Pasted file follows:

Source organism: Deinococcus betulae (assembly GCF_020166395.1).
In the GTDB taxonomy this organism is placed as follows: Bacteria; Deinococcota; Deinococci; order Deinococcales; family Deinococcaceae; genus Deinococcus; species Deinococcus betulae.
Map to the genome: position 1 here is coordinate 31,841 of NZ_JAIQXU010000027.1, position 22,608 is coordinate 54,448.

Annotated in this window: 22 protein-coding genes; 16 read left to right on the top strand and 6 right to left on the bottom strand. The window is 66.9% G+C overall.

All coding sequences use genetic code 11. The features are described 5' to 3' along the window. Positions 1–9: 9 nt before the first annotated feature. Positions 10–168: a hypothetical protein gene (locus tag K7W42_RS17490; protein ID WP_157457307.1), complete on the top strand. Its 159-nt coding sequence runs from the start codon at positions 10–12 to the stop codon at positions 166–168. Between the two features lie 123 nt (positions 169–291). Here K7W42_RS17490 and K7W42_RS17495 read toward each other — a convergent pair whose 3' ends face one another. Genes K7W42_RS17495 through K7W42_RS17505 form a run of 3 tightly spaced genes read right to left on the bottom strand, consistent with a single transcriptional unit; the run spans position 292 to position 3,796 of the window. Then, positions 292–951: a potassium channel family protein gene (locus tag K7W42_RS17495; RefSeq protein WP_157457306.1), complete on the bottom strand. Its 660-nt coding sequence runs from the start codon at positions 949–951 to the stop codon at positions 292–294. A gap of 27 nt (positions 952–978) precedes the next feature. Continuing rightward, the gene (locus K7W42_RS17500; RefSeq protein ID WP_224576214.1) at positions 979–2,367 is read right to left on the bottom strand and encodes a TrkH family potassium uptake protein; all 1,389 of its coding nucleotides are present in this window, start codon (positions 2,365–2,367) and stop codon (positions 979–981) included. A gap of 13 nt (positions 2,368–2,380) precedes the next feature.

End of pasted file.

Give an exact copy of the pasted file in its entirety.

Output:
Source organism: Deinococcus betulae (assembly GCF_020166395.1).
In the GTDB taxonomy this organism is placed as follows: Bacteria; Deinococcota; Deinococci; order Deinococcales; family Deinococcaceae; genus Deinococcus; species Deinococcus betulae.
Map to the genome: position 1 here is coordinate 31,841 of NZ_JAIQXU010000027.1, position 22,608 is coordinate 54,448.

Annotated in this window: 22 protein-coding genes; 16 read left to right on the top strand and 6 right to left on the bottom strand. The window is 66.9% G+C overall.

All coding sequences use genetic code 11. The features are described 5' to 3' along the window. Positions 1–9: 9 nt before the first annotated feature. Positions 10–168: a hypothetical protein gene (locus tag K7W42_RS17490; protein ID WP_157457307.1), complete on the top strand. Its 159-nt coding sequence runs from the start codon at positions 10–12 to the stop codon at positions 166–168. Between the two features lie 123 nt (positions 169–291). Here K7W42_RS17490 and K7W42_RS17495 read toward each other — a convergent pair whose 3' ends face one another. Genes K7W42_RS17495 through K7W42_RS17505 form a run of 3 tightly spaced genes read right to left on the bottom strand, consistent with a single transcriptional unit; the run spans position 292 to position 3,796 of the window. Then, positions 292–951: a potassium channel family protein gene (locus tag K7W42_RS17495; RefSeq protein WP_157457306.1), complete on the bottom strand. Its 660-nt coding sequence runs from the start codon at positions 949–951 to the stop codon at positions 292–294. A gap of 27 nt (positions 952–978) precedes the next feature. Continuing rightward, the gene (locus K7W42_RS17500; RefSeq protein ID WP_224576214.1) at positions 979–2,367 is read right to left on the bottom strand and encodes a TrkH family potassium uptake protein; all 1,389 of its coding nucleotides are present in this window, start codon (positions 2,365–2,367) and stop codon (positions 979–981) included. A gap of 13 nt (positions 2,368–2,380) precedes the next feature.